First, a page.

TORONTO — For the first half of 2020, R&B superstar The Weeknd dominated multiple Nielsen Music Canada charts, including physical albums, total consumption album sales, Canadian albums, Canadian radio, and, overall, the most consumed of all Canadian artists, according to the just-released midyear report from Nielsen Music/MRC Data.
The Toronto native’s latest album, After Hours, came in at 163,000 total album equivalent consumption (album + TEA + on-demand SEA), putting him above Changes by fellow Canadian Justin Bieber (127k) and Eminem’s Music to Be Murdered By (125k), with Post Malone’s Hollywood Bleeding (108k) and Roddy Ricch’s Please Excuse Me for Being Antisocial (100k) rounding out the top 5.
If you were to fill the top 5 with just Canadian artists, Drake would land at Nos. 3 and 4, with Dark Lane Demo Tapes (69k) and Scorpion (41k) in the mix. The No. 5 biggest album by a Canadian artist was Yer Favorites by The Tragically Hip (40k), disbanded since the death of frontman Gord Downie in 2017.
The top 10 Canadian artists by airplay were The Weeknd at No. 1, followed by Alessia Cara, Shawn Mendes, Virginia To Vegas, Bieber, Dallas Smith, Drake, Chad Brownlee, Brett Kissel, and JP Saxe (who had his first smash with “If The World Was Ending” with girlfriend Julia Michaels).
The Weeknd’s “Blinding Lights” has been the year’s top Canadian song overall, with 484,000 stream-equivalent songs on-demand, followed by Bieber’s “Intentions” (302k), Drake’s “Toosie Slide” (259k), Bieber’s “Yummy” (231k) and Saxe and Michaels’ “If the World Was Ending” (224k).
The report, which covers the 26-week period from Jan. 3 to July 2 and includes U.S. and global data, contains its usual breakdown by genre (from R&B/hip hop to rock, children’s and classical), sales, streaming, radio, and for the first time “the unquestionable influence of TikTok.” It also breaks down streaming habits by genre for the first six months of the year, divided into pre and post COVID-19, selected as March 13.
The last-minute cancellation of the 49th annual Juno Awards (the country’s Grammys) in mid-March marked the beginning in Canada of a lockdown that devastated the live music industry, as it has everywhere else, but the mid-year report shows that music still played a significant role in the lives of Canadians stuck at home.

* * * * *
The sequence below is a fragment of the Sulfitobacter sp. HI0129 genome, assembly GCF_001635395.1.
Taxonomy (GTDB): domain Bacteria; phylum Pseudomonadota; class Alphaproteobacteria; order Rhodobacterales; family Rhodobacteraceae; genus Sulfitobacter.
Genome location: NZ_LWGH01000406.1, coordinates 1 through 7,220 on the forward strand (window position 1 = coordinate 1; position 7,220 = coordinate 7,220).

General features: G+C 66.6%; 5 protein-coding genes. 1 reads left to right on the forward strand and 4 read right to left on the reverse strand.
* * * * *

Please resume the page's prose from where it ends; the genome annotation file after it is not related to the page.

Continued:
[Note: The term “total album-equivalent consumption” describes the number of physical and digital albums that were sold and the total number of album-equivalent songs from downloads and song streaming volume. For the sake of clarity, the definition of total album-equivalent consumption does not include listening to music on broadcast radio or digital radio broadcasts. Unless otherwise noted, all numbers are volume.]
By genre, Billie Eilish led pop artists with 183K (album + TEA + on-demand SEA); Bieber’s Changes was the top album, Tones and I’s “Dance Monkey” the No. 1 song (w/SES on-demand), and Duo Lipa’s “Don’t Start Now” reigned radio (airplay spins).
The Beatles sat atop the rock artists (93K), Elton John’s Diamond’s the rock albums, Journey’s “Don’t Stop Believin’” top songs, and The Strumbella’s “Salvation” radio play.
In the R&B/hip hop category, Eminem led the artists list (269K), The Weeknd albums, Roddy Ricch’s “The Box” top songs, and The Weeknd’s “Blinding Lights” got the most spins.
For country, Luke Combs came in at No. 1 for artists (109K) and again for top albums (No. 1 and 2) with 2019’s What You See Is What You Get and 2017’s This One’s For You, while Dan + Shay & Bieber led songs with “10,000 Hours,” and Carly Pierce & Lee Bruce dominated radio with “I Hope You’re Happy Now.”
Compared to last year, an analysis of audio streams broke down the period into pre and post COVID-19, determining the industry total was up 21.3 percent through to March 12, but only up 14 percent for the period of March 13 to July 2, for a year-to-date total increase of 16.7 percent. By genre, compared to 2019, hard rock, R&B/hip hop and country were all up during the first three months of the year — 29.9 percent, 6.5 percent and 24.1 percent respectively — and decreased only negligible amounts post-COVID. Alt-rock, however, took a significant dive: it was up 22.3 percent until March 12, but only 2.5 percent for the months after the pandemic.
Nielsen Music/MRC Data’s Midyear 2020 Charts:
Top 10 Albums (Based on Overall Equivalent Album Units)
1. The Weeknd, After Hours (163,000)
2. Justin Bieber, Changes (127,000)
3. Eminem, Music To Be Murdered By (125,000)
4. Post Malone, Hollywood’s Bleeding (108,000)
5. Roddy Ricch, Please Excuse Me For Being Antisocial (100,000)
6. Lil Uzi Vert, Eternal Atake (97,000)
7. Billie Eilish, When We All Fall Asleep, Where Do We Go? (91,000)
8. Lewis Capaldi, Divinely Uninspired To A Hellish Extent (84,000)
9. Harry Styles, Fine Line (84,000)
10. Dua Lipa, Future Nostalgia (73,000)
Top 10 On-Demand Song Streams (Audio & Video Combined)
1. Roddy Ricch, “The Box” (82.834 million)
2. Tones And I, “Dance Monkey” (74.941 million)
3. The Weeknd, “Blinding Lights” (63.4 million)
4. Future Ft. Drake, “Life Is Good” (60.32 million)
5. Saint Jhn, “Roses” (54.612 million)
6. Dua Lipa, “Don’t Start Now” (49.793 million)
7. Eminem Ft. Juice Wrld, “Godzilla” (46.83 million)
8. Arizona Zervas, “Roxanne” (41.89 million)
9. Post Malone, “Circles” (41.523 million)
10. Justin Bieber Ft. Quavo, “Intentions” (41.463 million)
Top 10 Canadian Artists By Airplay
1. The Weeknd, 140,000 spins
2. Alessia Cara , 77,000
3. Shawn Mendes, 67,000
4. Virginia To Vegas, 64,000
5. Justin Bieber, 64,000
6. Dallas Smith, 63,000
7. Drake, 61,000
8. Chad Brownlee, 42,000
9. Brett Kissel, 42,000
10. Jp Saxe, 39,000